24 March 2006

Death Penalty for Apostasy

There has been a reasonable amount of coverage in the news about a man in Afghanistan who has been accused of converting from Islam to Christianity and may face the death penalty. He has been a Christian for 16 years after converting while he lived in Canada. His family reportedly turned him in after a custody dispute.

The Afghanistan constitution allows Shari'a law to be in effect as long as its rulings don't conflict with principles or laws set forth by the constitution. While I am very concerned that the constitution does not ban the death penalty or limit it only to capital murder convictions, I am not opposed to Shari'a law still having a role in a Muslim country (although it should only apply to Muslims) as long as there are limits and when more reasonable forms of Shari'a law are used.

There is no one form of Shari'a law. I've written about the different schools of Islamic thought (also here) and some of the different interpretations of Islamic law. This article from the Sisters in Islam website, while a few years old and specifically related to Malaysia, nicely outlines the controversy over apostasy and its different interpretations. A few of its most important points:

Surah An-Nisa', 4:137, states that "those who believe, then disbelieve, then believe again, then disbelieve, and then increase in their disbelief - Allah will never forgive them nor guide them to the path." If indeed it was Allah's intention to impose the death penalty for apostasy, then such occasion of repeated apostasy could have provoked such a punishment. But neither the first instance of apostasy, nor repeated apostasy brought about capital punishment.

Those who advocate the death penalty for apostasy based their reasoning on a hadith which proclaims, "kill whoever changes his religion". But this hadith is open to varying interpretations on several grounds.

First, this hadith is considered a weak hadith with just a single isnad (this means there is only one chain of transmission or narration) and thus according to the rules of Islamic jurisprudence, it is not enough to validate the death penalty.

Second, this hadith is also considered a general ('amm) hadith in that it is in need of specification (takhsis); for it would otherwise convey a meaning that is not within its purpose. The obvious reading of the hadith would, for example, make liable the death punishment on a Hindu or Christian who converts to Islam. This is obviously not the intention of the hadith.

According to the rules of Islamic jurisprudence, when a text is interpreted once, it becomes open to further interpretation and specification. Therefore, many scholars interpret this hadith to apply only to cases of high treason (hirabah), which means declaring war against Islam, the Prophet, or God or the legitimate leadership of the ummah.

Third, and most importantly, there is no evidence to show that Prophet Muhammad saw or his Companions ever compelled anyone to embrace Islam, nor did they sentence anyone to death solely for renunciation of the faith.

Based on these three reasons and the Qur'anic principle of freedom of religion, prominent ulama from the seventh to the twentieth centuries have come out with the position that there can be no death penalty for apostasy.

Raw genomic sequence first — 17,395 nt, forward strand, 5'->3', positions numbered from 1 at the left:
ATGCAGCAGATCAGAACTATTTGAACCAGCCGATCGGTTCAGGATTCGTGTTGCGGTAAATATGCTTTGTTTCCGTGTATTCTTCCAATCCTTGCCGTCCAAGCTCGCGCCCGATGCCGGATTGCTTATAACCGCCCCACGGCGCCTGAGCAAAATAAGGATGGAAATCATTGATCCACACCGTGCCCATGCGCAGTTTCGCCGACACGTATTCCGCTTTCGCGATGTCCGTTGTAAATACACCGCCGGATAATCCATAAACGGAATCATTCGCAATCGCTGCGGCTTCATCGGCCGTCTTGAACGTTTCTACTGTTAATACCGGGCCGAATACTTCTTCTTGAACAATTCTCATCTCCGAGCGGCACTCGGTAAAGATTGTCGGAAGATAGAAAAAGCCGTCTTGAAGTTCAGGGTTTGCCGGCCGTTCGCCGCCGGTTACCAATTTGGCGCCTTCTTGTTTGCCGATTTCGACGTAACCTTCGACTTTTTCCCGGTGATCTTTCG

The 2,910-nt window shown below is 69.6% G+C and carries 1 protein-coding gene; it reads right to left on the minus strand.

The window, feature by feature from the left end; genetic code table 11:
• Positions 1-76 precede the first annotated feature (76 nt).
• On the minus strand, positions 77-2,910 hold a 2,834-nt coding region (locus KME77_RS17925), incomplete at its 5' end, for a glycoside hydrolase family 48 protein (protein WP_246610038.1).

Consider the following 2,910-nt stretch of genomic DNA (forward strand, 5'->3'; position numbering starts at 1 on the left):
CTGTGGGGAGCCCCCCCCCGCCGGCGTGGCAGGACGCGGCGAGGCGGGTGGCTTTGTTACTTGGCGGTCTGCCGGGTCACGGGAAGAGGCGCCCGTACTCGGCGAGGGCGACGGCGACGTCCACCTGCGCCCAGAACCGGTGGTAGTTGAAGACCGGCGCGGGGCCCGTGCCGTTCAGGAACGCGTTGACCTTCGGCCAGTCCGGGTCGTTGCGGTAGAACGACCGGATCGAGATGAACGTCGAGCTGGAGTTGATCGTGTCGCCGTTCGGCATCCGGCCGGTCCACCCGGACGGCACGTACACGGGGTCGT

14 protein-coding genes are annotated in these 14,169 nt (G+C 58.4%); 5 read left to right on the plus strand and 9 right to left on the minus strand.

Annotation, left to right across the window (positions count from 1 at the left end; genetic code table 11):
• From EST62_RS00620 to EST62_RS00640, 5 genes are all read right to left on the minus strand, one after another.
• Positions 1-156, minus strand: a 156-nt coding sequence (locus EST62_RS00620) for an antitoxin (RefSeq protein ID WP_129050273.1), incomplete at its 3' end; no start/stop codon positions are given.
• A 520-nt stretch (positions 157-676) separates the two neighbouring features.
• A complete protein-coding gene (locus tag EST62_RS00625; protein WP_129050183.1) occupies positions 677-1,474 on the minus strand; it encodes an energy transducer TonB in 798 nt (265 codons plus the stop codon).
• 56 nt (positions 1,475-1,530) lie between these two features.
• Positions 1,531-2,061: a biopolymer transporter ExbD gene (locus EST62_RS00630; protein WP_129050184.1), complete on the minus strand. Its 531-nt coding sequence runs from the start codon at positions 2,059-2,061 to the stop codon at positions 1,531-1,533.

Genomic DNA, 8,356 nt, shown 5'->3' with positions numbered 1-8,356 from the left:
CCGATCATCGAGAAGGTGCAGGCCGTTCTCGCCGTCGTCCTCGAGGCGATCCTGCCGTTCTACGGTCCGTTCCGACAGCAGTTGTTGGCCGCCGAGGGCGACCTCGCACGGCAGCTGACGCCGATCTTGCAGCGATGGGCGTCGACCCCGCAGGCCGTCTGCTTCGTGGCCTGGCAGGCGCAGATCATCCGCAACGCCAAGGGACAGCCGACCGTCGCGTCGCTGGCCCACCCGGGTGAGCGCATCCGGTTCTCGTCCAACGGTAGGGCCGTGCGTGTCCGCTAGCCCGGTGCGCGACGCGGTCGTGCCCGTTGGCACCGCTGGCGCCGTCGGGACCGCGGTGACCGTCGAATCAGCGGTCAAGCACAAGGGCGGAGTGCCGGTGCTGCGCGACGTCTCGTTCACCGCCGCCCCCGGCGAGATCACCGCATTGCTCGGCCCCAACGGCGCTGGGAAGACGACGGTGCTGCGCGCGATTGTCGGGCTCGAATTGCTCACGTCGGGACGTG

Islam is an incredibly diverse religion with many different interpretations. There are Muslims around the world working for less restrictive interpretations to be used. This interview with a woman attorney from Iran highlights one problem: "In my opinion, it is the patriarchic culture that gives men priority in all issues...We need an interpretation of Islam that recognizes women's rights."

These interpretations are out there and used in many parts of the world. Instead of trying to make Islam look like one homogeneous, intolerant religion, let's support the more liberal interpretations. I'd much rather live in Central Asia than Saudi Arabia!


  1. Amira, my understanding is that the four main schools (madhab) of Islamic thought all decree death for apostasy from Islam -- at least for sane mature males. My recollection is that they do not differ all that much -- the main difference being in how the punishment should be applied to a woman apostate or the degree to which the punishment should be delayed before the apostate is in fact killed. I believe at least one of the schools argued that the apostate should be imprisoned for a period of three days (thus being given a chance at repentance) before the death penalty was executed -- but I'll have to re-investigate this question a bit before I speculate too much and say the wrong thing.

    I'm sure there are many more tolerant and liberal Muslims in the world today. However this is a question I've brought up with Muslim friends and neighbors occasionally here in the United States and I've been surprised at how emphatically and quickly some of them have said that yes, they do uphold the death penalty for apostasy. They may have their reasons for saying so ... but it bothers me all the same.

  2. I agree that it is a big problem and that most Muslims probably think that in general, death for apostasy is acceptable. And that the four major schools don't ban it. But there are individual Muslim countries that do, and there are individual Muslims trying to change that.

    In the end, I prefer to highlight the efforts of those who are trying to change things for the better than griping about the bad. Change to Islamic law is not going to come because of Western criticism. It will come because Muslims call for change and I think the West could do more to support those people.